I found an article on the subject, I cite an excerpt from it:

"The Turks, literally strangling Syria. They take half of the 30 billion cubic meters of water, which carries the Euphrates. This not only deprives the water of the Syrians, but also reduces their ability to produce electricity.

The Euphrates River is the main source of water in Syria. Only a quarter of the length of the river falls on Syria. 41% - for Turkey and 35% - on Iraq. Also flows through Syria and Tiger, but much of the river is in Iraq. Other important rivers should be mentioned Afrin (also starting and leaving Turkey) Orontes (starts in the Bekaa and goes to Turkey), the Nahr el-Kabir (Homs), Yarmouk (Hur) and Jordan.

History Assad dam is one of the most instructive examples of the "boomerang effect" in modern politics. In 60 years, Syria has taken a decision in principle on the construction of a dam on the Euphrates. Like the Aswan dam in Egypt, the dam was to perform several functions - to create a water reservoir, hydroelectric power stations, to provide cheap electricity and water periphery. In 1973 he was put into operation the first phase of the dam Assad. Capacity of Lake Assad was 7.4 billion cubic meters. With the commissioning of the second phase of capacity should increase to 12 billion cubic meters - but the second phase has not been completed. Turkey bothered about it, building a system of dams on its own territory, and thereby reduced the water supply to Syria twice.

With these surface water sources, Syria has 4-5 billion cubic meters of water in aquifers. Population growth, drought and restrictions on the production of water of the Euphrates lead to what aquifers are exhausted and are not restored. The deficit of the water balance in Syria in 1995-2001 exceeded 3.1 billion cubic meters, the worst situation - in the province of Damascus.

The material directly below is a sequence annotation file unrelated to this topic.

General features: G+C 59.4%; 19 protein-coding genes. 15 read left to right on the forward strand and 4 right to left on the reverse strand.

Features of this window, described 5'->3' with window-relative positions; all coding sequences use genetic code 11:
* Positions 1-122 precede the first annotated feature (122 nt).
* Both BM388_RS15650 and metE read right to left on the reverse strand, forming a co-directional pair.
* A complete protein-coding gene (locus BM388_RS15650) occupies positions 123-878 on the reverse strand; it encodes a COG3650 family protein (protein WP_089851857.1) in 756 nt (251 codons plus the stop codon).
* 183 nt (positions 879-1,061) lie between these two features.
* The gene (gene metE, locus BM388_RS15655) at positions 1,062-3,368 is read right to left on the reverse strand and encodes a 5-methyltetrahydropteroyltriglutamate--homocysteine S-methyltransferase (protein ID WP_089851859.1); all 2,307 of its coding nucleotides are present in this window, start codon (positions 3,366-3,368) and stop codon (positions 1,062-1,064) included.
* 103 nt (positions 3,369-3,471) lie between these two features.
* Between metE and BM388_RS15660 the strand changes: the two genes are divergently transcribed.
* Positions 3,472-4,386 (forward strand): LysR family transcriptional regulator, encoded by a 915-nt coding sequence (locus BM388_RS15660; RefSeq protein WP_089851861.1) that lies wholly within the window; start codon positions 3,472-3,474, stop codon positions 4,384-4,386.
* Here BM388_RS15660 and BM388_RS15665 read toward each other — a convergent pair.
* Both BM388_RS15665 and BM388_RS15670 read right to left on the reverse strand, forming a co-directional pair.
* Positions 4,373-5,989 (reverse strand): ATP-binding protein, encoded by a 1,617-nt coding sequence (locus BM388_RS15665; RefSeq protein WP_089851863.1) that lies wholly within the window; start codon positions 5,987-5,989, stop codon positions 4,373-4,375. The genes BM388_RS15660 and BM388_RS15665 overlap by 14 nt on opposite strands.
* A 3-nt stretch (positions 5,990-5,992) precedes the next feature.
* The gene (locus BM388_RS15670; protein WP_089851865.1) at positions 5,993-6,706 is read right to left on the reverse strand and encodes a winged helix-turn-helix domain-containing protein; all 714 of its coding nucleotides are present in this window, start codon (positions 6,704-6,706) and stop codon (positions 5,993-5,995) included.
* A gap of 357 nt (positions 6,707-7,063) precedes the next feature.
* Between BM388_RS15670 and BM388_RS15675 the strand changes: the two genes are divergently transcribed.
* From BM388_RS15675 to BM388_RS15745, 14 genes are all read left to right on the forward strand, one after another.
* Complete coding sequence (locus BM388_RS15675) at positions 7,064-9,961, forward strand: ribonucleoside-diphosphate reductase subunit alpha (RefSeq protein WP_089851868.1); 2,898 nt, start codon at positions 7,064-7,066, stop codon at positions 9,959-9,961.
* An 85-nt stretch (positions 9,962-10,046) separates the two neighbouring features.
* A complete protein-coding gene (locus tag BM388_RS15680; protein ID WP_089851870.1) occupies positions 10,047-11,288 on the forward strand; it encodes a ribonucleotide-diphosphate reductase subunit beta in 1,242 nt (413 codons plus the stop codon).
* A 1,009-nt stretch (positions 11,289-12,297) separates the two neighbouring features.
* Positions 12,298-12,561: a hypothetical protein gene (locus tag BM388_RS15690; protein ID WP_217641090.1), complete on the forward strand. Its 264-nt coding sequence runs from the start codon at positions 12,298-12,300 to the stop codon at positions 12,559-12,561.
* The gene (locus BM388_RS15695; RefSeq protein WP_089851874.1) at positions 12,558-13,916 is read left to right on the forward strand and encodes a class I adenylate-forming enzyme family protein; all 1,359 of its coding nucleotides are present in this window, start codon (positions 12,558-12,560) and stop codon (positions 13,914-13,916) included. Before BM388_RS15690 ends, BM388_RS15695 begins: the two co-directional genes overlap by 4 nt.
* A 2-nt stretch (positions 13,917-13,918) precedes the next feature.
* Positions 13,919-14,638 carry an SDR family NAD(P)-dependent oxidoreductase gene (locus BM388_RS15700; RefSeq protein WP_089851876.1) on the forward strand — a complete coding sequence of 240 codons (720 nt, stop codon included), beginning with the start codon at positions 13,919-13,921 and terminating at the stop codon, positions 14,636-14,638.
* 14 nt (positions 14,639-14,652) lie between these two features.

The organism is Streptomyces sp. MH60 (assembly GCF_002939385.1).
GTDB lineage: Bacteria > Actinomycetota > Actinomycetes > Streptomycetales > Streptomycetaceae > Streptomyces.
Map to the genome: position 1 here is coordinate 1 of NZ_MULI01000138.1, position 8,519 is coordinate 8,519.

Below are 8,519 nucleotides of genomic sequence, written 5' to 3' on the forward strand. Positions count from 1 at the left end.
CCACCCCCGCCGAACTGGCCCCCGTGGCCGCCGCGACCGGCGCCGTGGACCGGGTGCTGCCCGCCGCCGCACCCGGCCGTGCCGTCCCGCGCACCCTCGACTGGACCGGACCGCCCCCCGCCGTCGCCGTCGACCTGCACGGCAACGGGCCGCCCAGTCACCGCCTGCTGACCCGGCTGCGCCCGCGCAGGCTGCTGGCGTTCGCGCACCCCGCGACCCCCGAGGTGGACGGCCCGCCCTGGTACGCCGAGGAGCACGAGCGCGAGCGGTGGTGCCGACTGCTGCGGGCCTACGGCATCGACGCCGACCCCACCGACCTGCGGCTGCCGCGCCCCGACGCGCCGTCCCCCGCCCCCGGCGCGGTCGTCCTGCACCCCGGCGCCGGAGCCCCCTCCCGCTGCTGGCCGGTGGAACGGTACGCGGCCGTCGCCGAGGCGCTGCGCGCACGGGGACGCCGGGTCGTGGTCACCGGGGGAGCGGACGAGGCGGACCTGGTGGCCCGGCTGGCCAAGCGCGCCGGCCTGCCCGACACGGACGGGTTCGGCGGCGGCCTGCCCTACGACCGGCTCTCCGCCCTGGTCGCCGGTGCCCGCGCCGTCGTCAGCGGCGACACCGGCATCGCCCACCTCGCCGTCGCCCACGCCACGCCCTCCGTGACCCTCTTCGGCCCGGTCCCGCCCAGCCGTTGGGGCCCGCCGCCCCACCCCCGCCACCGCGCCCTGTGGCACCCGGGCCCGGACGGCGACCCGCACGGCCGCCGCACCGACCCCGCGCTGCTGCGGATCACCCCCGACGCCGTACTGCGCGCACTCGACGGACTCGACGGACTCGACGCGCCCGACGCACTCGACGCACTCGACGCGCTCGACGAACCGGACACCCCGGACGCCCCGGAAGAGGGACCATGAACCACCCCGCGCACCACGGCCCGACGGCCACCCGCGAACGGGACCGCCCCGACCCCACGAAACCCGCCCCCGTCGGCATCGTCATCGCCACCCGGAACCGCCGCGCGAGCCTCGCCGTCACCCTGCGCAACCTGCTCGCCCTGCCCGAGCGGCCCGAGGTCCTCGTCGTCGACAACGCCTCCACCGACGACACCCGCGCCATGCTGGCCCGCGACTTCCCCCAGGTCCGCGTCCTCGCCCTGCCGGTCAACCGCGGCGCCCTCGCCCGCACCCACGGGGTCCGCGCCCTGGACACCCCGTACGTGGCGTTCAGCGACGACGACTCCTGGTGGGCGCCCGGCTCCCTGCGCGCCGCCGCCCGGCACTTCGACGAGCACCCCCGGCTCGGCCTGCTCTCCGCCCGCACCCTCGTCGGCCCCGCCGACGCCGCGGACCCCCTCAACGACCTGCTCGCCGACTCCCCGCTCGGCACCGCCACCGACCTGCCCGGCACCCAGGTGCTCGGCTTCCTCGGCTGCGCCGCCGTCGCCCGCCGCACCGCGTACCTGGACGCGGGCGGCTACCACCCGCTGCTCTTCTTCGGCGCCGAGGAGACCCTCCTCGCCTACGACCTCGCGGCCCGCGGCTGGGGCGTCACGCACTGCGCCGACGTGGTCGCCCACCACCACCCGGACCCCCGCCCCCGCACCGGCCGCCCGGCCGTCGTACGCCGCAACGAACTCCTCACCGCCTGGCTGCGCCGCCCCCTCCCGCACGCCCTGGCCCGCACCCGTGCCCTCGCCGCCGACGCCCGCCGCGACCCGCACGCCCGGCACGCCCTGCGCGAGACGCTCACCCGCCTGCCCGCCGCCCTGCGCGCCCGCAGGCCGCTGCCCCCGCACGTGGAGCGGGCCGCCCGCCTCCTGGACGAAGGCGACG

This, plus the climate refugees, plus more than one million refugees from the war in Iraq, and the limits within which closed a tremendous amount of nationalities and religions, set the stage for a civil war. It should be noted that the war has begun in the most arid regions of the country - in Deraa in the south and in Qamishli, north-east.

The forecasts were the most disappointing even before the Syrian war. Inaction, or any government action, for that will not be a strong financial base for the establishment of desalination industry, can produce two possible scenarios:

- The state is divided into several quasi-states: Druz, Alawite, Kurdish, Damascus, Aleppo. At the same time Syria is literally dying out: the huge tracts of land will be abandoned by the population because of the drought.

- Syria has become part of the new Ottoman Empire.

Syria, even in the event of sudden termination of civil war, is on the brink of disaster. The same applies to the Jordan and the Gaza Strip.

Only two stable countries in the region - Israel and Turkey - have sufficient water resources.

Turkey controls the two major rivers of the region - the Tigris and Euphrates. In terms of practical politics, this means that both Syria and Iraq depend on it - from its products, water and electricity. This, plus the strategic location of Turkey - a bridge between Asia and Europe, only further enhances the neo-Ottoman an agenda.

In Israel, thanks to the desalination, conservation measures and treatment of waste water, the threat of drought and lack of water eliminated. This creates an enormous strategic advantage in the region."

Denominations are in top corners, in words top, centered.

Comments:

Sea Fleet of USSRI was surprised, when I learned, that once existed passenger line Odessa - Latakia (Syria). It was served by the ship "Felix Dzerzhinsky" from Odessa. It was depicted in a series of stamps "Marine Transport of the USSR", issued in April 1959 (in top line, centered. Denomination - 20 Kopecken)